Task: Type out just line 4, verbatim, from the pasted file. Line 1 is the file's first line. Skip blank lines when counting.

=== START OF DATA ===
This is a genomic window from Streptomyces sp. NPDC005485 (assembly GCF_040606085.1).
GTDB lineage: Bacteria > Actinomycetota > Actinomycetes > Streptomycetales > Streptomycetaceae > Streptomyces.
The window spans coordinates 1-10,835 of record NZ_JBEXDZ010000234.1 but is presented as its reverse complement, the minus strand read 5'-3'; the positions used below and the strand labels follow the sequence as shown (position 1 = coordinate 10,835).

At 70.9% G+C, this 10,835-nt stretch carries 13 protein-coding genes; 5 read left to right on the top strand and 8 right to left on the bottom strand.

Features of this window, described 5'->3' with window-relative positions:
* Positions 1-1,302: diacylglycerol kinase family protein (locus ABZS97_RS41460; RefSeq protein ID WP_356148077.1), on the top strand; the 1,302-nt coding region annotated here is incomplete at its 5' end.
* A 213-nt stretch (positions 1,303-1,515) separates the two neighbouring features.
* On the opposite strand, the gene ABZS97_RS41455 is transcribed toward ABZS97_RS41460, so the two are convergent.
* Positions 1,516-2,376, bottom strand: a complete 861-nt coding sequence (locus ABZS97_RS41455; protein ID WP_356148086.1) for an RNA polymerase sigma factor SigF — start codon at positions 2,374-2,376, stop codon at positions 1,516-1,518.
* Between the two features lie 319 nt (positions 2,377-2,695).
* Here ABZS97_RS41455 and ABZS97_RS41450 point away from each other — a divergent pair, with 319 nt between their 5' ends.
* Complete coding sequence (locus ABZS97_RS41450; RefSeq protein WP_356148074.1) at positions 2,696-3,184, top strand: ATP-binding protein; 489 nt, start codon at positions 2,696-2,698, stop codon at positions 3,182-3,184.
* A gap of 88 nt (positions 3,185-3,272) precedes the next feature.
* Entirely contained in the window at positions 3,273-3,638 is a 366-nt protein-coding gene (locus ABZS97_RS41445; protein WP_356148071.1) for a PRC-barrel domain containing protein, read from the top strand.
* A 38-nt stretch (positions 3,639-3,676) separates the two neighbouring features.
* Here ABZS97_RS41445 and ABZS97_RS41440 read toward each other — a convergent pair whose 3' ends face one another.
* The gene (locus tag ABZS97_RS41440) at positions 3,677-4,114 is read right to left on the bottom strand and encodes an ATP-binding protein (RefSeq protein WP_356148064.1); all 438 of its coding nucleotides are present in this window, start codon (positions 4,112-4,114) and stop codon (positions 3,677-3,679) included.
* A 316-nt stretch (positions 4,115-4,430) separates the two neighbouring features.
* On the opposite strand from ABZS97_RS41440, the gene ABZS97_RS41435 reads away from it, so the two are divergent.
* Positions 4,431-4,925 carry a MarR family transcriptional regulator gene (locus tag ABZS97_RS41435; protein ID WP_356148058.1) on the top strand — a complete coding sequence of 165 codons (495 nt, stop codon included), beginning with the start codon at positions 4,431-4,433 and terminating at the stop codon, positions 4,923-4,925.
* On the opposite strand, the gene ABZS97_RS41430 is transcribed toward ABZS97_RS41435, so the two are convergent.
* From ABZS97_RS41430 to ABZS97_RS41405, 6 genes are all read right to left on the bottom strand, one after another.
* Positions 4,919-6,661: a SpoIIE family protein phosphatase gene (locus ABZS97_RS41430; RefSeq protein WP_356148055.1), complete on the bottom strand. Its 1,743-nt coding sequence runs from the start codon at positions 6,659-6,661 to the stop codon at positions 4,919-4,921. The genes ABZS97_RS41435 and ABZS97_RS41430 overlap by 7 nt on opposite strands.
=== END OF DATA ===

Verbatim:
At 70.9% G+C, this 10,835-nt stretch carries 13 protein-coding genes; 5 read left to right on the top strand and 8 right to left on the bottom strand.